Modern ICT infrastructures rely on almost exclusively IP-based communication which is often coded using SSL/TLS encryption via the OpenSSL library. As a leading supplier of Unified Communications software, C4B attaches great importance to security, consistently using modern encryption technologies and subjecting all of its products to intensive testing.
A few days ago, a serious security flaw (the Heartbleed bug) was detected in OpenSSL which is the most popular encryption software available. The Heartbleed bug (www.heartbleed.com) represents a serious security flaw in the popular OpenSSL encryption software. SSL/TLS encryption is used for coded communication online and serves to protect against unauthorised access to personal and company-critical information for applications such as Web, e-mail, instant messaging, VPN (Virtual Private Network) and many more.
Modern ICT infrastructures rely on almost exclusively IP-based communication which is often coded using SSL/TLS encryption via the OpenSSL library. Companies should therefore urgently examine their encryption software. PBX systems based on Linux or Open Source in particular often use OpenSSL for encryption with the result that examination is very much recommended here. Furthermore, the connection between the PBX and the TSP (TAPI service-provider) can also be affected.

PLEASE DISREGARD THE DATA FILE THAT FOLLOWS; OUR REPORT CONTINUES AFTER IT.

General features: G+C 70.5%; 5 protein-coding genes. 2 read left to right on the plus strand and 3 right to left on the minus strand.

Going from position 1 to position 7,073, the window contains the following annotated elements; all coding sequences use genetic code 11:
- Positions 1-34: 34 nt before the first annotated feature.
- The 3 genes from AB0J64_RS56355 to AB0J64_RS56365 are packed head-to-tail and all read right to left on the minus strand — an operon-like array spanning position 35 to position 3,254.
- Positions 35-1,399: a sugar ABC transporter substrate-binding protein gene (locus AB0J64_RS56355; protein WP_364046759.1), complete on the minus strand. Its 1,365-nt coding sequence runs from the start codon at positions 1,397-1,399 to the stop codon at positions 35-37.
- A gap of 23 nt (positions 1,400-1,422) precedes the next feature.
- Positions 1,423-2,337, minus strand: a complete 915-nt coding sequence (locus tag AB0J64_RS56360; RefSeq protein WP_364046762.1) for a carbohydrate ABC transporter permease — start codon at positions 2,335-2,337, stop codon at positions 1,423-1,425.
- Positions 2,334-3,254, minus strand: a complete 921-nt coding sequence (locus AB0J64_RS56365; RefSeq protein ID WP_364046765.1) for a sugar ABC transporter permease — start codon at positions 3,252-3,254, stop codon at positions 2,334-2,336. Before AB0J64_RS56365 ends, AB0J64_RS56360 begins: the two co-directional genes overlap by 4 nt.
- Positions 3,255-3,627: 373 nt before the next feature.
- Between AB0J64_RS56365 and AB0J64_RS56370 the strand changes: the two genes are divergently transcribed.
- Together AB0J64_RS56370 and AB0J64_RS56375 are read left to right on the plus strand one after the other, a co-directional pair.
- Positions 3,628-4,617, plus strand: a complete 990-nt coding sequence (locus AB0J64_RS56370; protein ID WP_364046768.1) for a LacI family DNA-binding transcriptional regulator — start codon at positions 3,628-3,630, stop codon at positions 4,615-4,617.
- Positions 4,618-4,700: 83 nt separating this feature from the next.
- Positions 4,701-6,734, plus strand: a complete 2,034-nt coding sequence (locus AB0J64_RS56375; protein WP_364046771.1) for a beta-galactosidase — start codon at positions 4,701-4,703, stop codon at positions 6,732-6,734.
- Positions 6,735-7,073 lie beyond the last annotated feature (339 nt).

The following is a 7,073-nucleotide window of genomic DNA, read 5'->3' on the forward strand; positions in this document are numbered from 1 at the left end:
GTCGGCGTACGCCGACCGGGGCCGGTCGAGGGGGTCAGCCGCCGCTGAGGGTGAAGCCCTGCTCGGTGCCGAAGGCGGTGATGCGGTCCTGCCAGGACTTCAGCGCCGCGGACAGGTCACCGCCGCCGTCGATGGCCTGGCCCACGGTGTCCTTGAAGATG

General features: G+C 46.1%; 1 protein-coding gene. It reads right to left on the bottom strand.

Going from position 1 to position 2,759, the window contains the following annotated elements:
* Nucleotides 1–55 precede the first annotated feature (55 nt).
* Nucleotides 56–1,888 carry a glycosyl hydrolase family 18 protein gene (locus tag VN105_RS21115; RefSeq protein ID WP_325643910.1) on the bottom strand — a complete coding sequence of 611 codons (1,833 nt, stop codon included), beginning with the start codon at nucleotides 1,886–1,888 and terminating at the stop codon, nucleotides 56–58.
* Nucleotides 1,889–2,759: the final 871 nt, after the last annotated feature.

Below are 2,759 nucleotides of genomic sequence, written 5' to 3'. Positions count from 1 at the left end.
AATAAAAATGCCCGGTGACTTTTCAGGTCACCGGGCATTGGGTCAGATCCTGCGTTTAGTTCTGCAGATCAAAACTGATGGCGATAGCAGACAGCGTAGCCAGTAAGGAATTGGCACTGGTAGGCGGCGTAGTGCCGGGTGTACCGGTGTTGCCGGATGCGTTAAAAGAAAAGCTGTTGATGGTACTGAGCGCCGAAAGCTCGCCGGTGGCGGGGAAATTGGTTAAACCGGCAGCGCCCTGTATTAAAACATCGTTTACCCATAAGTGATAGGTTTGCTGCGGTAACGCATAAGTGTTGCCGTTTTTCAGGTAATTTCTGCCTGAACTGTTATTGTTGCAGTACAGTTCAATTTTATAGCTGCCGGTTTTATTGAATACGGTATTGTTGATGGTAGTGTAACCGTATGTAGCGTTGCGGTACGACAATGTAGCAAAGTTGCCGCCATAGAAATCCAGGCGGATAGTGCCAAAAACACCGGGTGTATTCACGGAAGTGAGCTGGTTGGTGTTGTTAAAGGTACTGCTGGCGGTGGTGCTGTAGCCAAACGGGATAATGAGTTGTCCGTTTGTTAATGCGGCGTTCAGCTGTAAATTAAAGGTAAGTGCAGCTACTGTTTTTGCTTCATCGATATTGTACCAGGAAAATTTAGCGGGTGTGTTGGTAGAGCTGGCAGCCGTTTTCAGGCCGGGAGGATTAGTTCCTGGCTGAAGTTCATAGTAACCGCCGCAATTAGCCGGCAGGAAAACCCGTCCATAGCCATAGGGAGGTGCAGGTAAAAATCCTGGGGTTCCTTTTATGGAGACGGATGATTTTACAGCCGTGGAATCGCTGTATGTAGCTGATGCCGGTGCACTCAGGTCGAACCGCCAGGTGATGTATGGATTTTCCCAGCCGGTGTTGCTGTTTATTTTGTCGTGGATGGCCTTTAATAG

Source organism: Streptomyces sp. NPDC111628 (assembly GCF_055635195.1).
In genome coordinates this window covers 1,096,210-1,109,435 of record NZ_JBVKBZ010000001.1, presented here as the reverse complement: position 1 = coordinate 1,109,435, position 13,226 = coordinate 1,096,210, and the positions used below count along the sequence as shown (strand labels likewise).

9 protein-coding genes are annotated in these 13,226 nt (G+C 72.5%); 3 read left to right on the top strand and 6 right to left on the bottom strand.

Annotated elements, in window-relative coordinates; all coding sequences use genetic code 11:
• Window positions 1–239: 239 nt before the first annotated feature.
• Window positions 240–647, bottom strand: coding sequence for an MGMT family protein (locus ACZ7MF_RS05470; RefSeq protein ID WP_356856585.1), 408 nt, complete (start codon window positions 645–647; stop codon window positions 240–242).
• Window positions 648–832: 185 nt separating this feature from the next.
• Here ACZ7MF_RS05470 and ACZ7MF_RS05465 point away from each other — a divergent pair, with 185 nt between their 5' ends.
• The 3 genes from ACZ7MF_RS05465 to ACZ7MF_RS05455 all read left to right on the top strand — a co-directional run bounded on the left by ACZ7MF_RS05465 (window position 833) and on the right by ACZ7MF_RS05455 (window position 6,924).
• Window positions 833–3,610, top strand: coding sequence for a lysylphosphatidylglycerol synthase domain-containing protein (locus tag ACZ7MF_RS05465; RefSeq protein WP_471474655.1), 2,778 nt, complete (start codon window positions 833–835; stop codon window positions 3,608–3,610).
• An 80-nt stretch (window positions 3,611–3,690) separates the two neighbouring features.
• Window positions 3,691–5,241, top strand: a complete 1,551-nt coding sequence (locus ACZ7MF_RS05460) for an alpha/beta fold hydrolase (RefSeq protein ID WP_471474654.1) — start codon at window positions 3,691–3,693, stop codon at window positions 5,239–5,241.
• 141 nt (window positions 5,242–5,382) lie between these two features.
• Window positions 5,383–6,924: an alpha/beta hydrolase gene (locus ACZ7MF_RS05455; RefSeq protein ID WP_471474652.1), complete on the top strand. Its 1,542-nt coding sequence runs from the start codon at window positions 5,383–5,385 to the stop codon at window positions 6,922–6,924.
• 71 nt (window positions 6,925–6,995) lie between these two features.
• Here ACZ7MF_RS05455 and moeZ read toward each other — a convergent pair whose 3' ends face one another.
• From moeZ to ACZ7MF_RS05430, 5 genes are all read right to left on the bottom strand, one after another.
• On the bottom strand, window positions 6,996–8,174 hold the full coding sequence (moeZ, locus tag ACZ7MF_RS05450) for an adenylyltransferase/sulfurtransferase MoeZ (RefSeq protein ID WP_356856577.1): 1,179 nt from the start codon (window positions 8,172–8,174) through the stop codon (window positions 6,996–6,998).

As a leading supplier of Unified Communications solutions, C4B reacted swiftly and examined all of its XPhone solutions. "Our company attaches a great deal of importance to security and consistently uses modern encryption technologies so it goes without saying that we have subjected all of our products to intensive testing", claimed David Williams, Product Manager at C4B. "Access by XPhone clients to XPhone servers is safe as the server only uses Microsoft components for encrypted communication and not OpenSSL. And the Web sites supplied by the XPhone server are also safe as neither the Microsoft IIS nor the Web server deployed in the XPhone server use OpenSSL", adds Williams.
This security flaw in the OpenSSL library enables it to import the memories of affected systems online. This impairs the secret codes used for logging in to service-providers and encrypting data traffic as well as user names and passwords and the actual contents of the system. Attackers are therefore capable of hacking communication, stealing data from services and users, obtaining access to systems or logging in as users to the corresponding services in order to abuse them.
Official information on the OpenSSL versions affected and what countermeasures can be taken can be found on the official Web site: www.openssl.org.